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File:East-Hem 300ad.jpg

Description Eastern Hemisphere in 300 AD.
Source self-made (For reference information, see the Map Source References section below.)
Author Thomas Lessman ( Contact!)
( Reusing this file)
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Map Summary

Original Source URL:

This map of the Eastern Hemisphere in 300 AD was created by Thomas Lessman, based on information from the sources listed below. This map is free for educational use (see Permission info above). When using this map, please mention that it is available for free at

Map Source References

  • Remember, sources often conflict with each other. This map is only as accurate as the information that is available to me. To report any errors or to help further this work, please click here, or email Thomas Lessman at

References for information contained in this map:

Primary Sources

1. The DK Atlas of World History, 2000 Edition; map of The World in 250 CE; (Pg 46-47)
2. Wikimedia's map of the World in 300 AD, made by User:Javierfv1212.
3.'s maps of the World in 275 CE and the World in 340 CE.

I - European Information is derived primarily from this map of Europe in 300 AD, available on

II - Asian Information is derived primarily from these sources:

  • Caucasian borders come from the map of Europe in 300 AD.
(Albania, Armenia, Colchis, Iberia, and Lazica)
  • Funan borders are derived from:
1. The DK Atlas of World History, 2000 Edition; map of The World in 250 CE, (Pg 46-47).
2. Wikipedia's article about Funan, along with this map of Funan in 001, uploaded by User:L_joo.
  • Indian information is derived from these sources:
1. This map of the Expansion of the Guptas from Mapas Imperiales.
Note: I do not know what source was used for info in this "Expansion of the Guptas" map, nor whom the original author is. The map covers the years after 300 AD, but shows the placement of kingdoms which were conquered by the rising Gupta. Thus they would most likely have been in existance in 300 AD. Some of these kingdoms can be verified thru their Wikipedia articles, others have little or no info currently available.
(Dvaka, Guptas, Kamarupa, Licchavis, Nagas, Pundravardhana, Samatata, Vakatakas, Western Satraps).
2.'s map, "Countries of the World, 1-1-275 CE".
(Abhiras, Ahicchatra, Andhra Ikshvakus, Ay, Cheras, Cholas, Kadambas, Kongu, Nagas, Pallavas, Pandyas, Vakatakas, Yaudheya)
3. Wikimedia's map of the World in 300 AD and Wikipedia articles for:
(Sassanids, Western Satraps, etc.)
  • Korean borders derive primarily from this map of the History_or_Korea-315.png made by Wikipedia's User:Historiographer.
  • Note: borders for Daifang Commandery are based on User:Historiographer's map of the History_of_Korea-204.png.
  • Kushanshah and East Kushans information comes from:
1. Wikipedia's article on the Kushan Empire, which states the Kushan Empire split into 2 kingdoms after 225; the western kingdom (in Afghanistan) fell to the Sassanid Persians by 240 AD and became known as Kushanshas, and the eastern kingdom (in India) fell to the Guptas in the late 4th or early 5th century.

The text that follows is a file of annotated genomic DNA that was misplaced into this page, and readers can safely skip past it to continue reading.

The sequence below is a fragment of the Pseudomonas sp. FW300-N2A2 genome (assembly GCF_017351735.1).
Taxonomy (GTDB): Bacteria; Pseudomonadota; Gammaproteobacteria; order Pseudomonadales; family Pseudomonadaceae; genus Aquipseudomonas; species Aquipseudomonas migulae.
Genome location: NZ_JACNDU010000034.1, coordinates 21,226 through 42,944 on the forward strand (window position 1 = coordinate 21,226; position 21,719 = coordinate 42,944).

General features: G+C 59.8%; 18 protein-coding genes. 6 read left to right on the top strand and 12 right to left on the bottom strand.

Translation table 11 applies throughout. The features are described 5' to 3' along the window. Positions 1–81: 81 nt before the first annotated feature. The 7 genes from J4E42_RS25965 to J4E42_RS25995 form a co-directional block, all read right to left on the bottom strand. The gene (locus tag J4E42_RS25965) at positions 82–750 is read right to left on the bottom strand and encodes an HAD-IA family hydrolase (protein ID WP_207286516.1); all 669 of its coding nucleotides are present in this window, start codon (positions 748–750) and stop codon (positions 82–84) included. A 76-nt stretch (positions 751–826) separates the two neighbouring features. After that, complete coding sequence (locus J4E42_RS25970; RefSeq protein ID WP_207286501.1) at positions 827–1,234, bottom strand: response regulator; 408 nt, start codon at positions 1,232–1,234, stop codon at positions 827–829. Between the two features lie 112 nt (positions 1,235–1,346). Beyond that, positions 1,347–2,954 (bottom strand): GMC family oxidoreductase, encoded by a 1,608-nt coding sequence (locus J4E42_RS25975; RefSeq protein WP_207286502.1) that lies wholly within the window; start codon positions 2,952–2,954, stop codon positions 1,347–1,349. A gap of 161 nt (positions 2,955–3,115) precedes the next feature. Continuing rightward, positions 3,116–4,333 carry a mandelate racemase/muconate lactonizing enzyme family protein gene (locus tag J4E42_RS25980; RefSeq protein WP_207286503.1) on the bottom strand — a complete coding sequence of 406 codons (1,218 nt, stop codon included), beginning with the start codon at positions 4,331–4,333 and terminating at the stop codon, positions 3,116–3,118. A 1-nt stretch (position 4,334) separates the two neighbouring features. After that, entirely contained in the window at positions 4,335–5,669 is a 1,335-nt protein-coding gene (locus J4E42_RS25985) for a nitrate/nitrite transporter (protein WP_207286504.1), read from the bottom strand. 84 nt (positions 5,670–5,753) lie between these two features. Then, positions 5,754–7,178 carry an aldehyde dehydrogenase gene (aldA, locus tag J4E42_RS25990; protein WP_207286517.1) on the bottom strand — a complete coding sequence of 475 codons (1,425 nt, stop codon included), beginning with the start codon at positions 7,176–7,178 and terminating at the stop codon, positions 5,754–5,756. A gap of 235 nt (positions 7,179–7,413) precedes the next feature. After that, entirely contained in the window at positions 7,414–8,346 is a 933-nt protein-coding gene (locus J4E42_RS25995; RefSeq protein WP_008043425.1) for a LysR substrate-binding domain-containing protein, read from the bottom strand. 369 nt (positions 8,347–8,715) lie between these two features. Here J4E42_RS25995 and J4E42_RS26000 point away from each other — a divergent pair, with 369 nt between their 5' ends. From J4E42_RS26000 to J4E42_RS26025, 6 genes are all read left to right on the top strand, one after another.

2.'s map of the "Countries of the World, 1-1-275 CE", which shows borders of a kingdom called "Takasila", which corresponds to the Kushansha holdings.
  • Lakhmid borders are based on information from Wikipedia's article about the Lakhmids
Note: The article notes that King Imru' al-Qais I ibn 'Amr (R. 288-328 AD) expanded Lakhmid power along the coast to Bahrain, but was defeated around 321 by the Sassanids.
  • Lâm Áp/Linyi information comes from Wikipedia's article about the Champa states, which were dominated by Lâm Áp from 192-756 AD).
  • Malay kingdoms are described mostly in their Wikipedia articles, including:
Kantoli, Kedah, Langkasuka (and this Map of Langkasuka), Pan Pan (and this Map of Pan Pan),
  • Pyu city-states are derived from Wikipedia's article about the Pyu city-states and Wikimedia's map of the World in 300 AD.
  • Sassanid Persian Empire borders are derived from:
1. Eastern Sassanid borders are based on the map of The World in 250 CE on (Pg 46-47) of The DK Atlas of World History, 2000 Edition.
2. Western Sassanid borders are based on the map of Europe in 300 AD.
  • Srivijaya borders are derived from Wikimedia's map of the World_in_300_CE.PNG (see above, #2 under Primary Sources) and the Wikipedia article about Srivijaya.
  • Tarim Basin Kingdoms (Kashgar, Hotan, Kuqa, Karaxahr, Turfan, and Shanshan) derive from the Tarim Basin article on Wikipedia, along with Wikimedia's map of Tarim Basin, 3rd Century CE, created by User:Schreiber.
  • Western Jin Dynasty borders are derived from the History and Commercial Atlas of China map of the Western Tsin Dynasty (265-316 AD), available on
  • Yueban/Xiongnu are described in the Wikipedia article about Yueban.

III - African Information and information for fringe areas like Australia, Siberia, etc. derive from:

1. The DK Atlas of World History, 2000 Edition; map of The development of complex societies in Africa; (Page 160).
2. Wikimedia's map of the World in 300 AD, made by User:Javierfv1212.
3. The map of Europe in 300 AD, available on (used for Roman borders in North Africa).

Note: Much of the information in this map was cross-checked with Bruce Gordon's Regnal Chronologies.

Other Maps by Thomas Lessman

Maps of the eastern hemisphere showing history

Bold dates are available on Wikimedia or Wikipedia.
(Other dates are available on
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·| 1500 AD | · * For historical maps of the whole world,
see Wikimedia's Template:Maps of world history.

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